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Stoudamire was the franchise's first ever draft pick.  "Mighty Mouse" was taken with the number 7 pick in the 1995 draft.  During that year, he started all 70 games he appeared in posting noteworthy rookie per games of 19 points, 9.3 assists, while pouring in a then rookie record 133 three point field goals made. The effort earned him the NBA Rookie of the Year. He followed up his rookie season starting in 81 games of 81 appearances, increasing his scoring average to 20.2 per game. After 49 games in his third season, the team decided to trade Stoudamire in a package deal that brought Kenny Anderson and Alvin Williams to the Raptors.

Williams would go on to be the point guard that helped Vince Carter and the Raptors in their run to the 2001 Eastern Conference Semi Final. Stoudamire's spot on this list is more for the way he pioneered the franchise. The first ever draft pick, and the team's best player for two plus years. Stoudamire went on to play in the league until 2008, mostly with the Portland Trail Blazers.

6 Worst - Aleksandar Radojevic

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The Raptors used the number 12 overall pick in the 1999 NBA Draft to take a player that played a grand total of 152 NBA minutes throughout his career. The 7 foot 3 inch center, started off with a disappointing rookie season, seeing action in just three games and scoring seven points in twenty four minutes.  Going into the 2000-01 season, Radojevic felt things would improve, but between inconsistent play and nagging injuries, he saw no time on the floor before finally being traded to the Denver Nuggets.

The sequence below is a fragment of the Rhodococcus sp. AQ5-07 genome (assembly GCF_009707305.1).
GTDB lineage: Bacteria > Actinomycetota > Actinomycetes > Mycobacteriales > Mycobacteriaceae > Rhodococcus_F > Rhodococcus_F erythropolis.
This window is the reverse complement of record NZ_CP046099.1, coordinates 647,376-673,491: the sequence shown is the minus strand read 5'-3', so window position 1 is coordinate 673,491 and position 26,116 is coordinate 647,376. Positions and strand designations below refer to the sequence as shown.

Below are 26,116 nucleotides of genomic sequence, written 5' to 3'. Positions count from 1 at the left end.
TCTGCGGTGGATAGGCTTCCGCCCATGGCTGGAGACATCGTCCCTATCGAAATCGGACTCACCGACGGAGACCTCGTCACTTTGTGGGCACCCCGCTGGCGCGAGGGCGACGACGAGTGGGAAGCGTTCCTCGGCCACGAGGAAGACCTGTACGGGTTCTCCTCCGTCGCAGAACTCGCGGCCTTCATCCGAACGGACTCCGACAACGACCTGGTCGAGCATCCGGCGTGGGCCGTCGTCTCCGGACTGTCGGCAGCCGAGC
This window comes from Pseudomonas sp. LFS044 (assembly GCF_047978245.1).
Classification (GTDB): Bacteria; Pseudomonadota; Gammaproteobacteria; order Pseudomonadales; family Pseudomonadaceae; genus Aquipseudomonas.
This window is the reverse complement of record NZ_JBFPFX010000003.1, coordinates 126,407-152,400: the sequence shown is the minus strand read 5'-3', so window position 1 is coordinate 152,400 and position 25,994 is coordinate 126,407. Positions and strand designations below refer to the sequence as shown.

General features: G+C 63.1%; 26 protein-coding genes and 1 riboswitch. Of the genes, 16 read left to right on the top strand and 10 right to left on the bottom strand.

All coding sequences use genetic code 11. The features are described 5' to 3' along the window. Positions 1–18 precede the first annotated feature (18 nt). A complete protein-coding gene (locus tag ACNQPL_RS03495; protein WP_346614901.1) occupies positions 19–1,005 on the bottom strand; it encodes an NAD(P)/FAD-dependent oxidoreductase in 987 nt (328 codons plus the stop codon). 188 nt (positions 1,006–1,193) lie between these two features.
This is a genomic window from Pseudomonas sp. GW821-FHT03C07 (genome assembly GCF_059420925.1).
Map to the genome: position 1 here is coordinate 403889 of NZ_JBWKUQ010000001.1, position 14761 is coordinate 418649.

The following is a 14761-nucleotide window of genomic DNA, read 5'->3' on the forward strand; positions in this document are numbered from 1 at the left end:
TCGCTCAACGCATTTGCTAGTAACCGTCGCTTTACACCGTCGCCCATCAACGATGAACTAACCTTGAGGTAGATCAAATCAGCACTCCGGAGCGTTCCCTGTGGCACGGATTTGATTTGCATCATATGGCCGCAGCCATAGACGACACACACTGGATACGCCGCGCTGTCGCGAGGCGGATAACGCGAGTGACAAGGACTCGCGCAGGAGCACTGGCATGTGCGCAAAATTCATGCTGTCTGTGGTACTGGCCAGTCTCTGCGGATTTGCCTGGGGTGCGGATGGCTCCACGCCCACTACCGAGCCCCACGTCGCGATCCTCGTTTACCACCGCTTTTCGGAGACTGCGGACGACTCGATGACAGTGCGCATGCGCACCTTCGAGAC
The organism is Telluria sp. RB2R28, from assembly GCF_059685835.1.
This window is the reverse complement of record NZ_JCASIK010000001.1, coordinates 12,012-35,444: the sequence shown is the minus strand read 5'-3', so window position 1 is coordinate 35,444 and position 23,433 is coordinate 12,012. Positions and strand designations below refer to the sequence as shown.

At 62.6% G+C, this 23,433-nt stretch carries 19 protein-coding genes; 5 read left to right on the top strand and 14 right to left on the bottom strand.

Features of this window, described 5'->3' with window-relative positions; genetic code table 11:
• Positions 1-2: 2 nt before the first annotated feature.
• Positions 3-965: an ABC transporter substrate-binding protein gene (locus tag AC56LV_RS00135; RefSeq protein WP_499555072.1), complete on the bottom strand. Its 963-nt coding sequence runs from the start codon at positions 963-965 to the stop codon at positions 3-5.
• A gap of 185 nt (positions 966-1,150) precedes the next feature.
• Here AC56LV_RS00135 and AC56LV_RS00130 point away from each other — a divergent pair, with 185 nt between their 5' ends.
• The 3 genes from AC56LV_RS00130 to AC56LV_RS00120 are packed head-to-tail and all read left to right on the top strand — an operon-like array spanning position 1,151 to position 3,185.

The Raptors received a package deal which included Keon Clark.  Clark provided a decent season and half with the team before leaving to sign with the Sacramento Kings. In all, the Raptors used a lottery pick in 1999 for a season and half worth of Keon Clark, when they could have added players such as Corey Maggette, Ron Artest, Andrei Kirilenko, or Manu Ginobili, all of whom were drafted after Aleksandar Radojevic.

5 Best - Chris Bosh

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Chris Bosh was added to Vince Carter's Toronto Raptors after being selected with the 4th pick in the historic 2003 NBA Draft. It looked like the team finally had a duo of stars. It never was the case, as just over a season later, Carter was traded away to the New Jersey Nets. Bosh became the new super star of Toronto. In seven years with the team, he averaged 20.2 PPG, 9.4 RPG, and 2 BPG. He represented the team in five straight NBA All-Star Games from 2005-2010, and added an All-NBA honor in 2007.